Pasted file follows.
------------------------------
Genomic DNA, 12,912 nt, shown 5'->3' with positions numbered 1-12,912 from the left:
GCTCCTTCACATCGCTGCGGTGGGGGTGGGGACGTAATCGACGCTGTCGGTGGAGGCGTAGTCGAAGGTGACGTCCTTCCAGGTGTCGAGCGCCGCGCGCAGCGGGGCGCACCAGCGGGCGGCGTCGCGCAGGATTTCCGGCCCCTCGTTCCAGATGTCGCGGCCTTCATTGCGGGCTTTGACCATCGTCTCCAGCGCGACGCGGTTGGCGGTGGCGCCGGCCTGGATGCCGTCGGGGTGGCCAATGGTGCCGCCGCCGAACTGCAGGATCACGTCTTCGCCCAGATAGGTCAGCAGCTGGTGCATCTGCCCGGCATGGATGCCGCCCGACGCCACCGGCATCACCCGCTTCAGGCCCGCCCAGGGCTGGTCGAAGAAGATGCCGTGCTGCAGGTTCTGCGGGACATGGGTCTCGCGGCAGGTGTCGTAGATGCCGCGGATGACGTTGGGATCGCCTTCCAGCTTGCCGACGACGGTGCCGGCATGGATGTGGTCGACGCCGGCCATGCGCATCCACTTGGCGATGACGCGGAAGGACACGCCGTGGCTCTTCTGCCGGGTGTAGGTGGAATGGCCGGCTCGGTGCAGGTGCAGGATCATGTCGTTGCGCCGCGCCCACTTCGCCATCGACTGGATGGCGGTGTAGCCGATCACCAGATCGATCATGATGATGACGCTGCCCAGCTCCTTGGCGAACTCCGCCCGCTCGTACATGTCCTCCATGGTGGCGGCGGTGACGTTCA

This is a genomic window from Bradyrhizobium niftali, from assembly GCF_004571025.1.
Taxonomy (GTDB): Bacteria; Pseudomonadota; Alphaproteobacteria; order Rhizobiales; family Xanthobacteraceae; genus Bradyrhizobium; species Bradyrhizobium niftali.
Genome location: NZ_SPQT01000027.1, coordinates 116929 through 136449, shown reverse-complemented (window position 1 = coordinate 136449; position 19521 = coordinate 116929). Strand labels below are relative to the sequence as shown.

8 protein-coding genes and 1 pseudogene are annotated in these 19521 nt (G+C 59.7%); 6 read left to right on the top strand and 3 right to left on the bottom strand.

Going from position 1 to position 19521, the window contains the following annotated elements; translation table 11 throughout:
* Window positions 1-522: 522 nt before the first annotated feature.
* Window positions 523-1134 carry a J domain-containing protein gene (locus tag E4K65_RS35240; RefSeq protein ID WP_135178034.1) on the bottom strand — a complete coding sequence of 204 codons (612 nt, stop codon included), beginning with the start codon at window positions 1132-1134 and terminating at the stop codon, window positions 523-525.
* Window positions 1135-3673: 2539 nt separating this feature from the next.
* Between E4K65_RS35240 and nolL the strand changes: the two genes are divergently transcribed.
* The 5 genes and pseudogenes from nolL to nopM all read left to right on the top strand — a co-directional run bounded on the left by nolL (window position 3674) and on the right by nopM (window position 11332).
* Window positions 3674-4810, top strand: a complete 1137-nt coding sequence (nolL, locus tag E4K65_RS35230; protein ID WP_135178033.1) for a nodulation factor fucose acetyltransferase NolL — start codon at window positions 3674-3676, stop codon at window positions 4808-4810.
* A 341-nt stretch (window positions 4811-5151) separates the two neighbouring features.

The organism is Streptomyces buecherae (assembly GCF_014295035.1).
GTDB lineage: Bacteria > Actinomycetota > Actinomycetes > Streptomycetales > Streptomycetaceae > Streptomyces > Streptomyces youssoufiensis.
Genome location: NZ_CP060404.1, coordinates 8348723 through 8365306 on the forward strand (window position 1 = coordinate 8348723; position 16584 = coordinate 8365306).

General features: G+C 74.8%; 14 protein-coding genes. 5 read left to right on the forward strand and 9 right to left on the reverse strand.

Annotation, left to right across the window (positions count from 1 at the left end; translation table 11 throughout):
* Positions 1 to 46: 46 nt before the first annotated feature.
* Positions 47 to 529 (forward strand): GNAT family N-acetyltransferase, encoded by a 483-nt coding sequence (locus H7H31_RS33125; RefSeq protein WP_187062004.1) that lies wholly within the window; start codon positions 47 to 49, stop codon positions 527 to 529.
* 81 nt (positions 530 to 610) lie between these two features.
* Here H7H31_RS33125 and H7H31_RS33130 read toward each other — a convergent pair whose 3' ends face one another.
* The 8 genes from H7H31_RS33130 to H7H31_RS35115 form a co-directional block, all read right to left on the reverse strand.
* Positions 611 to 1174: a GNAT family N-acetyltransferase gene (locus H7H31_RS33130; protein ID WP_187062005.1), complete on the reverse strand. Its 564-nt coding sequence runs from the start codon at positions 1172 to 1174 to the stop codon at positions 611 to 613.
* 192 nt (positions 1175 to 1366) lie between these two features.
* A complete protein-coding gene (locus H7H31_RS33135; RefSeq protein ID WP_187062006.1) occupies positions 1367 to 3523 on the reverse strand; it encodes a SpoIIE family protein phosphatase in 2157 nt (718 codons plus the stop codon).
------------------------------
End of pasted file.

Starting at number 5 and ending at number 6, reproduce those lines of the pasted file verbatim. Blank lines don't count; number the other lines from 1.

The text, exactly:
Genome location: NZ_SPQT01000027.1, coordinates 116929 through 136449, shown reverse-complemented (window position 1 = coordinate 136449; position 19521 = coordinate 116929). Strand labels below are relative to the sequence as shown.

8 protein-coding genes and 1 pseudogene are annotated in these 19521 nt (G+C 59.7%); 6 read left to right on the top strand and 3 right to left on the bottom strand.